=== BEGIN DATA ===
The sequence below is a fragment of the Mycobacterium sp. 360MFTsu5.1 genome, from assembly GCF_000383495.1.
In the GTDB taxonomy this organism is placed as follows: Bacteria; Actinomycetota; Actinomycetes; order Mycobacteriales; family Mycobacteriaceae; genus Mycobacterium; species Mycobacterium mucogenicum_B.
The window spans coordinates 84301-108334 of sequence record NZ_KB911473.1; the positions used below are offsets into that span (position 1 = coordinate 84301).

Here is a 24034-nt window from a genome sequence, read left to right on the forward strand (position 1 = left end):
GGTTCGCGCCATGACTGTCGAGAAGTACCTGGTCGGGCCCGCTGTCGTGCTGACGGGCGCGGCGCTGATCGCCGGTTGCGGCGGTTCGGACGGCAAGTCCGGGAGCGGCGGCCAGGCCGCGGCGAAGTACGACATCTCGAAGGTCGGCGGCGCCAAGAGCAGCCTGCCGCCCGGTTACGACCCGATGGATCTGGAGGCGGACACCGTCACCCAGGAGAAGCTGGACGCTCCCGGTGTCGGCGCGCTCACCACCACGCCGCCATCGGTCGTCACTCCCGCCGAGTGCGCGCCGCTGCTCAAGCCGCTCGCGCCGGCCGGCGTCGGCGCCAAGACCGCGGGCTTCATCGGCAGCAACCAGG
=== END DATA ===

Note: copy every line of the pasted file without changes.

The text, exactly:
The sequence below is a fragment of the Mycobacterium sp. 360MFTsu5.1 genome, from assembly GCF_000383495.1.
In the GTDB taxonomy this organism is placed as follows: Bacteria; Actinomycetota; Actinomycetes; order Mycobacteriales; family Mycobacteriaceae; genus Mycobacterium; species Mycobacterium mucogenicum_B.
The window spans coordinates 84301-108334 of sequence record NZ_KB911473.1; the positions used below are offsets into that span (position 1 = coordinate 84301).

Here is a 24034-nt window from a genome sequence, read left to right on the forward strand (position 1 = left end):
GGTTCGCGCCATGACTGTCGAGAAGTACCTGGTCGGGCCCGCTGTCGTGCTGACGGGCGCGGCGCTGATCGCCGGTTGCGGCGGTTCGGACGGCAAGTCCGGGAGCGGCGGCCAGGCCGCGGCGAAGTACGACATCTCGAAGGTCGGCGGCGCCAAGAGCAGCCTGCCGCCCGGTTACGACCCGATGGATCTGGAGGCGGACACCGTCACCCAGGAGAAGCTGGACGCTCCCGGTGTCGGCGCGCTCACCACCACGCCGCCATCGGTCGTCACTCCCGCCGAGTGCGCGCCGCTGCTCAAGCCGCTCGCGCCGGCCGGCGTCGGCGCCAAGACCGCGGGCTTCATCGGCAGCAACCAGG